The omnipotence of the Brazilian state
If statism is defined as an ideology which provides a preferential role for the state in society, placing the state as the main agent of social action and transformation, this sort of statism is very pervasive in Brazilian society. It unites people from all social classes and ideological inclinations.
Brazilians seem to expect just about everything from the State. From jobs, stable prices, credit, subsidies for carnival masquerades, there is hardly anything for which the government is not expected to provide. It is not that the ruling elite in Brazil comprises only bureaucrats but rather that the state bureaucracy is the base to which all other groups adhere either through alliance or dependence. Since the state is the ultimate provider of resources, “the citizenry expects to live at government expense and under full protection”.
Consequently, statism has been supported in Brazil by old-fashioned socialists, neo-mercantilist businessmen, conservatives who oppose social change, the military, privileged bureaucrats, intellectuals who seek after state subvention, and all sorts of “compassionate” individuals who think the state is the only entity with power to reduce social inequalities.
To understand the intrinsic correlation between statism and Brazilian-style corruption, for instance, one needs to consider the reality of a state that has historically been above society. Statism in Brazil is a by-product of an old “spoils-system” inherited from Portugal, a country where the monarch granted to his staff, and preferred subjects, all sorts of graces and favours at the expense of the law.
Statism also finds its early roots in Portugal's disdain for individual freedom and initiative. In Portugal’s Catholic medieval hierarchy, the class of entrepreneurs (traders) was ranked lowest on the social scale. In that country, “as in Communist China and Marxist Russia”, C.R. Boxer commented, “the merchant was regarded as a parasitic and profiteering middle-man, resolved to enrich himself at the expanse of his fellow-men”.
During colonial times, the Portuguese Crown possessed an enormous variety of commercial monopolies, ranging from the importation of sugar to the control of the soap industry. Regional and district monopolies were granted to favoured individuals and courtiers. Even the manufacture and sale of soap was, for centuries, monopolised by the Crown. In 1660, for instance, the white soap monopoly of Lisbon was granted to a Carmelite nun, the Countess of Calheta, on condition she gave a share of the profits to two distinguished general officers, Dom Luís de Menezes and Gil Vaz Lobo. According to Boxer:
It would take too long to enumerate… all the overseas sources of wealth which were exploited by the Crown at one time or another, whether in the form of a (theoretically) rigorous monopoly, or a percentage of the profits, or in the way of Customs duties and export and import dues … Even such trivia as river ferry-crossings and the dues from washermen, limeburners and fishermen were often rented out by the Crown or by its representatives. Perhaps more than any other country, it was a long-established practice in Portugal for the Crown (and its successor republic) to farm out the smallest public offices which might be expected to produce any revenue; and the same procedure was followed in Portuguese India, Ceylon, Africa and Brazil.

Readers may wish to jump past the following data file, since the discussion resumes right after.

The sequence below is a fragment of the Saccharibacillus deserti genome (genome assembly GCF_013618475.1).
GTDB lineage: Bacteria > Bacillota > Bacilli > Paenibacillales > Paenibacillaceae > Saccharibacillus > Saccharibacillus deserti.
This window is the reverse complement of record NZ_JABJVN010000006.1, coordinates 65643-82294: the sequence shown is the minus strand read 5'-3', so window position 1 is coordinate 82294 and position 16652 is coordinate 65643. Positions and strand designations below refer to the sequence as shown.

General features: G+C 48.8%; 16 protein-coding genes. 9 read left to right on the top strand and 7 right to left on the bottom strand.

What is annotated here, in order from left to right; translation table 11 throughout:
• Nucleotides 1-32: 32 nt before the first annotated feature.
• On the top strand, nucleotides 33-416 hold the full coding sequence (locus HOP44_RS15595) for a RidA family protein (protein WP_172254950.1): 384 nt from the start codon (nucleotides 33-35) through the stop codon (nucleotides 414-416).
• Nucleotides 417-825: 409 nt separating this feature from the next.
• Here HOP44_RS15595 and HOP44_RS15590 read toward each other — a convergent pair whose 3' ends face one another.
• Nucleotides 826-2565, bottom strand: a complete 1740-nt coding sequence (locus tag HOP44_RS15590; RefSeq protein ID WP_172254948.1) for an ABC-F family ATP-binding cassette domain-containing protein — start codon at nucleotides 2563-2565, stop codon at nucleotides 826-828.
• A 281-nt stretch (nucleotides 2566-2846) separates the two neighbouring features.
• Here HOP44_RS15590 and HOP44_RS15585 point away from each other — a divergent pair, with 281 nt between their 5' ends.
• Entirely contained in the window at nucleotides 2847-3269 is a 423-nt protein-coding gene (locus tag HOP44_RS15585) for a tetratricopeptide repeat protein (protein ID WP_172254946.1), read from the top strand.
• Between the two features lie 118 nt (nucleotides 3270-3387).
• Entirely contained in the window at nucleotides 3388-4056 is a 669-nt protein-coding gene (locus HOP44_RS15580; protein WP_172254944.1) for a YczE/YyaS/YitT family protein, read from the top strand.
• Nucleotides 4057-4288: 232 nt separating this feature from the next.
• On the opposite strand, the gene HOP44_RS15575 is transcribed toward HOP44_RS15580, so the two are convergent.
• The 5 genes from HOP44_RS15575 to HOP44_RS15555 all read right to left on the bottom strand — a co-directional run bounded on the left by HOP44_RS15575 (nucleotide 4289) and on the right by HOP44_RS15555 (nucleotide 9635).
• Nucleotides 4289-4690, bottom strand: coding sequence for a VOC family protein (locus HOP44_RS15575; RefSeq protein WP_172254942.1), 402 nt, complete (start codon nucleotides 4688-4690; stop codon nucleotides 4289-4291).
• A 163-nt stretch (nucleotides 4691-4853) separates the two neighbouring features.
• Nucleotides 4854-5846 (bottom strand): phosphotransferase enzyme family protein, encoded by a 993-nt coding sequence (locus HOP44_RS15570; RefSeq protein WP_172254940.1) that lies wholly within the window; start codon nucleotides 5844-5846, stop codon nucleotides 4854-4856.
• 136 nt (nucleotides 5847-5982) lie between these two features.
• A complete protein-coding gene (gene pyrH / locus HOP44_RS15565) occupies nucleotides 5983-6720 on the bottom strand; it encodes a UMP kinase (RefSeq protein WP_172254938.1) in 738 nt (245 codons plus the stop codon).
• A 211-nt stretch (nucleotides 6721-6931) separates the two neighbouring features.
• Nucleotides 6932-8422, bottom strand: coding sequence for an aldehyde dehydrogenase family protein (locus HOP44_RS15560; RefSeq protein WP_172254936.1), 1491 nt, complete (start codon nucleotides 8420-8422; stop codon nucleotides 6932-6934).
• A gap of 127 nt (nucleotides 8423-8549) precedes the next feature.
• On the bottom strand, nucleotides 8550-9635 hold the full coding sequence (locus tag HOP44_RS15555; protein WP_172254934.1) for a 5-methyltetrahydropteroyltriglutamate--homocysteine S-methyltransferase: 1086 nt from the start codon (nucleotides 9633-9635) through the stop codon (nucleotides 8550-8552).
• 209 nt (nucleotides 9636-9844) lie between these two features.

Another factor that contributed to the growth of statism was slavery, which lasted longer in Brazil than in any other nation in the Western world, only being abolished in 1888. In his 1879 visit to the country, US historian Herbert H. Smith associated slavery with a “culture of indolence, pride, and selfishness” that, in his opinion, made many Brazilians aspire to live “as parasites on others or on the government”. In brief, slavery left as its heritage a mass trained to be dependent on the government and others. According to the late historian José Honório Rodrigues:
It was not recognised that ... poverty could be overcome by work and saving. Work was scorned; it was reserved exclusively for slaves. No attention was paid to saving, with the result that the capital required for possession and enjoyment of the riches so greatly vaunted in speeches was never accumulated.
Centuries of slavery had indeed the effect of debasing the value of labour and perverting the sense of individual liberty and responsibility. It left “deep prejudices against active life … and disinclination to serious endeavour in the areas of commerce and industry”, thus generating a society with marked contempt for any work other than that of a public position.
The State became, in the words of the great abolitionist (anti-slavery) leader Joaquim Nabuco, “the refuge of the descendents of the rich and noble families who squandered the fortunes acquired through slavery”. Nabuco established the intrinsic connection between slavery and statism as follows:
Among the classes which slavery artificially generates, the largest is that of the public employees. The close relationship between slavery and the epidemic of bureaucratism is not more open to doubt than the relationship between it and the superstition of the All-Providing State. Under that system, the government is counted on for everything.
Being the only active organisation, the state covets and absorbs all disposable capital by means of taxation and loans, distributing among its clients by means of public employment, absorbing the savings of the poor through inflation and rendering precarious the fortunes of the well-to-do. Any twenty or thirty Brazilians to be met wherever our most cultivated society gathers can provide the example. All of them either once were, or now are, or will one day be public employees; and if not they themselves, then their sons.
Complaints over excessive statism were commonplace throughout the country’s period of constitutional monarchy (1822-89). In 1870, prominent politician A.C. Tavares Bastos argued that there existed in Brazil a “fear of companies”, which he directly associated with an “anachronistic tradition of despotism that denies the modern spirit of liberty”.